And so it was, that during the year that Grace Art Camp embraced the culture of Peru, I came to meet Mike Safely, Founder of Quechua Benefit.  Mike began to introduce me to the work of Quechua Benefit.  It was that same year, that Mike noticed the work we accomplished in Kenya, bringing an art camp experience to a small village up near the Uganda border.  He knew immediately that this could be a perfect project for the children of Casa Chapi.  So I was called to invite people to share their own particular gifts with the children of Casa Chapi and with the people who care for them and subsequently…..a team of 15 Grace Parish and Grace Institute artists and young people serving as counselors…… five of the team from Grace ….entered into the experience of sharing their artistic talents with artists and their leadership talents with young people from Peru.  A mirror Peruvian team was gathered by the Peruvian Ministry of Culture and, like the US team, all volunteered their time….leaving jobs, school and family to do so.  All came together to create an art camp experience for the children of Casa Chapi and all received a ten-fold return on the investment of time and talent they gave.  Some of them told me their experience was transformational, inspiring, had changed them forever and that they vowed to return next year to create their own art festival on behalf of the children of Casa Chapi. I began to glimpse God’s plan that went far beyond the dreams and visions that any of us mere humans dared to embrace….I saw and felt the divine hand working into the future of the lives of little children at Casa Chapi and beyond. Now the Ministry of Culture has embraced the model concept of art camp and plans to produce an art camp in Arequippa for the poorest children in the surrounding mountains.  They will use the camps to reintroduce these children to their Quechua roots….allowing the children to find their true identity and traditions via the arts, via caring and fun.  We were called to plant the seeds…..to begin a movement that will reach far beyond us and yet be accessible to us and to you in all the years to come.

Not all are so called……but some are.  We are not all called to Kenya, Liberia, Nigeria, but some are.  We are not all called to the Holy Land, to Syria, or Sudan, or Afghanistan, but some are. We are not all called to work for the homeless in Portland, but some are.  Regardless of where and when…..we are all called to use our God-given gifts for the benefit of God’s people, God’s creation… to build up…..not tear down God’s Kingdom.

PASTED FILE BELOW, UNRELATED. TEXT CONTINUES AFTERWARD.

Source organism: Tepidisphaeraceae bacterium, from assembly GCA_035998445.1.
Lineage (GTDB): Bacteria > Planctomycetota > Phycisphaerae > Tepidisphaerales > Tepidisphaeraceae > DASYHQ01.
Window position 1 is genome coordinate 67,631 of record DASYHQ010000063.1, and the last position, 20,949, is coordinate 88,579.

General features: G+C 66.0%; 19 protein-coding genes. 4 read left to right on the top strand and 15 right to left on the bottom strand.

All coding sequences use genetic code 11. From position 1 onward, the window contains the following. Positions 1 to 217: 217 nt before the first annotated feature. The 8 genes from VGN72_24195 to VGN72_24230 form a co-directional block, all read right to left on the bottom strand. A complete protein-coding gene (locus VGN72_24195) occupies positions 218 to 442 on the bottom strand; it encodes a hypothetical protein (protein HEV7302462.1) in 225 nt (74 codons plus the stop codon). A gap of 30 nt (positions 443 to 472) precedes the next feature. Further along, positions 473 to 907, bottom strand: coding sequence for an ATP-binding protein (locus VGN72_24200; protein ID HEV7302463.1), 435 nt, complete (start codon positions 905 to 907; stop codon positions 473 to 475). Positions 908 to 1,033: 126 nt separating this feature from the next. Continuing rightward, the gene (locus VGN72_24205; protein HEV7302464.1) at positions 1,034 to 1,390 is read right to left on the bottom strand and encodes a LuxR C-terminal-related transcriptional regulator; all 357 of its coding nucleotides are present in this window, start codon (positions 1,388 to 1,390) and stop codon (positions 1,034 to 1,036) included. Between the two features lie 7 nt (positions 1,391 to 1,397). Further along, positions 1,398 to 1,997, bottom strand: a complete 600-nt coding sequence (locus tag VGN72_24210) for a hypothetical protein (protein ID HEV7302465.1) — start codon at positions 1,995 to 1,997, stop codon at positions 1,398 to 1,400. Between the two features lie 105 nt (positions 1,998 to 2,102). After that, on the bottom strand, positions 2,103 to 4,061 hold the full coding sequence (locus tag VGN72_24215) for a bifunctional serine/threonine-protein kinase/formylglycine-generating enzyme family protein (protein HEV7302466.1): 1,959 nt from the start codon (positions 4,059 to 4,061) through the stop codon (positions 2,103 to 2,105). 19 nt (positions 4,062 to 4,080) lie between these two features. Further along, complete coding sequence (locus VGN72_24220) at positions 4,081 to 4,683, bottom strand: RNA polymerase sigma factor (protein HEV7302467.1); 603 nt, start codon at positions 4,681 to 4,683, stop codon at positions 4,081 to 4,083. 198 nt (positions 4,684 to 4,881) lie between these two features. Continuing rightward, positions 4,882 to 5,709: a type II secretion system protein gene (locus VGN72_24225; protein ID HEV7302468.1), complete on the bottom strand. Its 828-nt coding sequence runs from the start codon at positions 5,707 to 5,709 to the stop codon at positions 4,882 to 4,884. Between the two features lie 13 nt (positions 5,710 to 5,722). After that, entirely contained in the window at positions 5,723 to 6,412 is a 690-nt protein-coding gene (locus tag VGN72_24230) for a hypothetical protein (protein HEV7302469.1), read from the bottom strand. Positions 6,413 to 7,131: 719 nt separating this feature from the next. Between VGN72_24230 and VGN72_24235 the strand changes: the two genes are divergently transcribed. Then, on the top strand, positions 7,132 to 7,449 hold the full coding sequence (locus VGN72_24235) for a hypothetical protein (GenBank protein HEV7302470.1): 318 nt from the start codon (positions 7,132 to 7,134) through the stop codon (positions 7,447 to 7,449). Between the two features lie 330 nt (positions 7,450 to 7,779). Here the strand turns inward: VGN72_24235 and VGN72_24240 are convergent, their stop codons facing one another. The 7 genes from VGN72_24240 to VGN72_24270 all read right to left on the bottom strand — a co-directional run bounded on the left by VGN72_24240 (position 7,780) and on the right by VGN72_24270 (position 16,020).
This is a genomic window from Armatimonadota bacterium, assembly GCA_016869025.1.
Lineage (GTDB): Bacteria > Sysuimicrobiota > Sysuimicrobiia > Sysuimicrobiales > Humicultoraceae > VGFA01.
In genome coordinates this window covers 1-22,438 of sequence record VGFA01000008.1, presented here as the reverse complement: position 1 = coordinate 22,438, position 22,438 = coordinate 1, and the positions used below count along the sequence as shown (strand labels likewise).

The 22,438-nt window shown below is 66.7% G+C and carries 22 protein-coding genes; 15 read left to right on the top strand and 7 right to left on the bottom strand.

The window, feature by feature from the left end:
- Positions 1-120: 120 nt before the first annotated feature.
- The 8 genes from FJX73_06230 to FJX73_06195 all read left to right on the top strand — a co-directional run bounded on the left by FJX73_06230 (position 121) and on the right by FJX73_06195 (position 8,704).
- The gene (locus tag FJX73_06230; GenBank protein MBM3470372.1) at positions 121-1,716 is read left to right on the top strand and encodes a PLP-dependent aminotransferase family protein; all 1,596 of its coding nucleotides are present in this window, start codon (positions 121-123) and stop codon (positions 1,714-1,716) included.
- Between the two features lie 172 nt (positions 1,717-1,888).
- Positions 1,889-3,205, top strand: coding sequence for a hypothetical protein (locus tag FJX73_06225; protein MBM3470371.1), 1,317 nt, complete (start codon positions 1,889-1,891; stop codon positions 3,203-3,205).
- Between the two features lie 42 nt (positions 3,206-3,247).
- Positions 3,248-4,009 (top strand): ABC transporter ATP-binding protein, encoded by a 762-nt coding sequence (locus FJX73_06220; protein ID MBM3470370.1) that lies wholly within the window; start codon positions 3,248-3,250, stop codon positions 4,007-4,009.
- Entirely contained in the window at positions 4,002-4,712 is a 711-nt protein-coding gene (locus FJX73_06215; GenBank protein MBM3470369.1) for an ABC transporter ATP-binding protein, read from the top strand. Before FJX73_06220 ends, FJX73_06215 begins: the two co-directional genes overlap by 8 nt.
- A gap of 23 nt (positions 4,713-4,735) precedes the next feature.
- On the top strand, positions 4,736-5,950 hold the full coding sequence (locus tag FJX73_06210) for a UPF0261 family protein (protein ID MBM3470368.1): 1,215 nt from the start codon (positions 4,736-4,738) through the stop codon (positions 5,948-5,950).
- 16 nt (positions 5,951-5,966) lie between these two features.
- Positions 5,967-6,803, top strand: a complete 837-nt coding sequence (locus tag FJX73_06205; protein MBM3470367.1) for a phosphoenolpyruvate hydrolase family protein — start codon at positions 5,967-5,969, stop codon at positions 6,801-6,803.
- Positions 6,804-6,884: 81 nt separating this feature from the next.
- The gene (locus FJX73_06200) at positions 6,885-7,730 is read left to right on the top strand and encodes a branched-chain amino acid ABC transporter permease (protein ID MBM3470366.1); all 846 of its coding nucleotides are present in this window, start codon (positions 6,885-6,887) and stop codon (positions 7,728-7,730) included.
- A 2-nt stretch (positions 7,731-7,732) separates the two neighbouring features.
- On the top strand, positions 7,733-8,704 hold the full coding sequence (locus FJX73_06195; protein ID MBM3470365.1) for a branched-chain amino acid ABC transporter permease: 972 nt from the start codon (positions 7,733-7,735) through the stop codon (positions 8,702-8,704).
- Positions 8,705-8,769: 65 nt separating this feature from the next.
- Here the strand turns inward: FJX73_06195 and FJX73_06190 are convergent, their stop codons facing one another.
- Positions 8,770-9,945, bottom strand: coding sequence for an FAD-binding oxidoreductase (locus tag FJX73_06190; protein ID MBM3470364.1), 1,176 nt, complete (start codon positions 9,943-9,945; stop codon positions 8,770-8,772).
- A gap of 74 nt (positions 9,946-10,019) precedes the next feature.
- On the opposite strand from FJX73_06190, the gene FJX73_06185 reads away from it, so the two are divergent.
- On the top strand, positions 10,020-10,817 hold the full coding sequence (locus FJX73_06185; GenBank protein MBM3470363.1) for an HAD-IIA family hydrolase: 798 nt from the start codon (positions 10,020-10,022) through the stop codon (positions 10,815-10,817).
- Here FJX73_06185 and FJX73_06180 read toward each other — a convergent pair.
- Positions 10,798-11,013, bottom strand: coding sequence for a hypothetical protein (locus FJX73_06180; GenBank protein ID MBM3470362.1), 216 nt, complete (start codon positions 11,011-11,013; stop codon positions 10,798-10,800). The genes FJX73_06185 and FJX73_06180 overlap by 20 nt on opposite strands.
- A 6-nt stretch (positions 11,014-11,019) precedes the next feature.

To not use our gifts is a sad and sorry waste.  We become like the slave who dared not consider the possibilities before him when presented with a great gift, and simply buried it along with his own sense of fulfilment and contribution.

And….so some of us were called to the mountains of Peru.  In all my travels around the world, never in my wildest dreams, was Peru on my list of places to find myself ….not once, and, certainly, not twice ….not for any reason, as beautiful as it is.  When I first visited the country earlier this year, I wasn’t sure why I found myself conducting a feasibility study for a possible art camp…….it all seemed a bit surreal and beyond my capability at the time.  It was during this second trip that God began to reveal to me the reasons I found myself there again….at The Casa Chapi Children’s Home and School.  Casa Chapi lies about a mile from the small town of Chivay, in the Colca Valley in the Arequipa region of Peru.  It is located at about 12,000 feet above sea level and lies upstream from the amazing Colca Canyon which is three times as deep as the Grand Canyon.  The town is a stopping point for tourists making their way to the famed Condor Cross or Cruz Del Condor, where, early in the morning, condors with 8-foot wing spans, can be seen rising up out of the canyon as they catch the morning thermal uplifts.  It is a place of great beauty, great extremes and great challenge.

Strangers to these altitudes are affected in various ways of discomfort.  The days are hot and bright and the nights are cold…..with no hot water….no flushing toilets…..and only bottled water to drink.   Not for the squeamish or infirm……where the environment makes no distinction between young or old………even the strongest and youngest of all the members of the team felt the effects of altitude sickness in various ways …..……headaches, nausea, shortness of breath…..and to various degrees at unexpected times. I, myself…..fatigued and not completely well when I left Portland found that during this visit, my compromised physical condition was hit hard by the altitude.  I lost one night to oxygen depletion, another night to food poisoning and more nights to an allergic reaction to the dust, altitude and extreme temperatures.  My throat was swollen, my eyes red and my breathing shallow.  These afflictions were far worse than those I experienced on my previous trip and I wondered why God insisted that I return to this place no matter how beautiful it appeared.

Then one day, during a break time from working in the printing studio, and following meetings with Peruvian artists and staff leadership, I felt compelled to walk up to the top terrace of Casa Chapi…..to a quiet place…….an alone place……a place where Mike Safely, the founder of Quechua Benefit, had explained he wanted to build a chapel. It was there I knelt to pray and cry.  Why, I pleaded to God, why must we suffer in order to give?  Why must we sacrifice in order to serve? Does serving God and God’s people mean we have to be uncomfortable?  I was, at once, pleading for answers, negotiating with God and letting God know that I wasn’t thrilled with the arrangement thus far. Why, I asked God, did all my planning, all my dreams come true only to have me compromised in the execution of those dreams.  I felt I could glimpse into the very heart of Moses as he came to the gates of Canaan…..and was not allowed in.